Looks like Toronto is in housing bubble trouble again, according to the 2019 UBS Global Real Estate Bubble Index.
Apparently, Toronto is at greater bubble risk than Hong Kong or Vancouver. In fact, Munich is the only area in the study that is at a greater bubble risk than Toronto.
From 2000 to 2018, home prices in Toronto and Vancouver increased by an average of 5% a year, says UBS. But, the study also says that Toronto and Vancouver’s “housing frenzy” is over. Over the last four quarters, home prices have stalled and a correction has set in.
Canadian home price growth has been slowed by the foreign buyer’s tax, vacancy fees, and rent control measures. UBS says that further housing market weakening is likely in Canada, despite the low mortgage rates.
In Toronto, home prices nearly tripled between 2000 and 2017. When looking at just Toronto, a major price correction is unlikely thanks to improving mortgage conditions and the low supply. Healthy population growth and other market fundamentals point to strong demand, and with strong demand and low supply, home prices should stay steady.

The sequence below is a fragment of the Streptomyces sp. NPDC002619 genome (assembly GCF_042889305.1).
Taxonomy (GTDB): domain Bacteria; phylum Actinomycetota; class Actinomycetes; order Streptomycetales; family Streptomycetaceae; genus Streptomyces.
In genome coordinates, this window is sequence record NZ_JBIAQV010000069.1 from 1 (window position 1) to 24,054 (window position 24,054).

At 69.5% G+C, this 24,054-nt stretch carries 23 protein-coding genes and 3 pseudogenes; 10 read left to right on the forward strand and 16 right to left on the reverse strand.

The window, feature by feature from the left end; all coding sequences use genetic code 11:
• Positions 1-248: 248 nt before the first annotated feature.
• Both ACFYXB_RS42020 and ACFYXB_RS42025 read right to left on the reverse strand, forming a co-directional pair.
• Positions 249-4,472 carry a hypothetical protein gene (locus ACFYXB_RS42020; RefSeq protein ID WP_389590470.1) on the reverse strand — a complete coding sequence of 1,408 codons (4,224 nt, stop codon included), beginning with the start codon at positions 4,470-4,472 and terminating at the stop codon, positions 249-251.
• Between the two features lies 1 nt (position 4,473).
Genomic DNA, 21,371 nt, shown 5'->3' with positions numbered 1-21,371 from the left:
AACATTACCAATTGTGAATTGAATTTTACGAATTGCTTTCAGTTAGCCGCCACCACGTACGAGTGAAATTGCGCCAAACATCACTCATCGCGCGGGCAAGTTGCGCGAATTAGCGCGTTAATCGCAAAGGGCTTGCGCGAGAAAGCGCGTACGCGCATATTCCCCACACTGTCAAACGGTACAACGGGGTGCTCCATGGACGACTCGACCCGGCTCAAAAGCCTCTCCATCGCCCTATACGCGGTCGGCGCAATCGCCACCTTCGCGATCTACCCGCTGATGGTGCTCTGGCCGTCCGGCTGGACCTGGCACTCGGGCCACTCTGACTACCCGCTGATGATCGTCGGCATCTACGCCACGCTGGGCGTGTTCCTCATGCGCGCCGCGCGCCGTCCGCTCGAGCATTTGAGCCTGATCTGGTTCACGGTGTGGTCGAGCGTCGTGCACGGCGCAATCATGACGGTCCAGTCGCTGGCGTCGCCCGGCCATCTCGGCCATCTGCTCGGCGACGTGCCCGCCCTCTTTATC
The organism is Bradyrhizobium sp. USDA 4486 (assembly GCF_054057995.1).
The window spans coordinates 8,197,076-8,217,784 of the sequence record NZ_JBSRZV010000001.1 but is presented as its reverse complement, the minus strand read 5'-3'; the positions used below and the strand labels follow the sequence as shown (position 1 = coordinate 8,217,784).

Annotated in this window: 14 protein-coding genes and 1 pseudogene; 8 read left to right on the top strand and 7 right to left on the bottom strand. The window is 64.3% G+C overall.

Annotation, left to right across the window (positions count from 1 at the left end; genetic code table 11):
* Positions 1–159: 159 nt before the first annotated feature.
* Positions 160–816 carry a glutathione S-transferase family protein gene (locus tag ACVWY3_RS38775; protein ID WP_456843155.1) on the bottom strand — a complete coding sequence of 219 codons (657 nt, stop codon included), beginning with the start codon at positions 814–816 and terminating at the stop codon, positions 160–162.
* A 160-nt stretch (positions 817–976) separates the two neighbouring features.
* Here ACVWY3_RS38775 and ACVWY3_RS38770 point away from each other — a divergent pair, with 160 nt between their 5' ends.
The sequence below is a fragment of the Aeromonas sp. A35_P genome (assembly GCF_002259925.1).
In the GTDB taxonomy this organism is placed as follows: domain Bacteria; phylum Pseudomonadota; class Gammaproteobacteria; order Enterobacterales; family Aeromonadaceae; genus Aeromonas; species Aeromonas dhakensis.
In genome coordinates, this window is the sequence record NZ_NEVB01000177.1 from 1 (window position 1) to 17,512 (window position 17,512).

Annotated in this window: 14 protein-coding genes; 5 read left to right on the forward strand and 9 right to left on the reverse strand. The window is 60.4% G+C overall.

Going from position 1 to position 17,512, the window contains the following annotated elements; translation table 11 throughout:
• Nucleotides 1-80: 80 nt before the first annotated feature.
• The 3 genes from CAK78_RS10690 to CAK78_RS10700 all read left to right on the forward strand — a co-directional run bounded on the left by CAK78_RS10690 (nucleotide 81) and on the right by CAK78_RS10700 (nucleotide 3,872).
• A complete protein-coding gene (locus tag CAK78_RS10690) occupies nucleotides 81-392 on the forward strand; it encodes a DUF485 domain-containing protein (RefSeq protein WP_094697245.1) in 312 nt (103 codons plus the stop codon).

According to the study, it would take a “skilled” worker approximately six years to save for a 650 square foot home in Toronto. It would take around eight years to save for the same home in Vancouver. Six years is actually pretty affordable compared to other cities included in the study. Milan, Los Angeles, Boston, and Chicago are the only markets below Toronto. Hong Kong tops the list with a skilled worker needing to save for more than 20 years to afford a 650 square foot home.
The UBS study doesn’t mention the mortgage stress test as a factor that influenced the activity slowdown in Canada over the last year and a half, but it’s safe to say that some buyers were sidelined by the stricter lending rules. Now that buyers have adjusted their expectations and budgets, sales activity is starting to pick up steam.
For a bubble to burst, supply must increase while demand decreases. With demand forecasted to remain strong and basically nothing being done to improve housing supply, is Toronto really at bubble risk?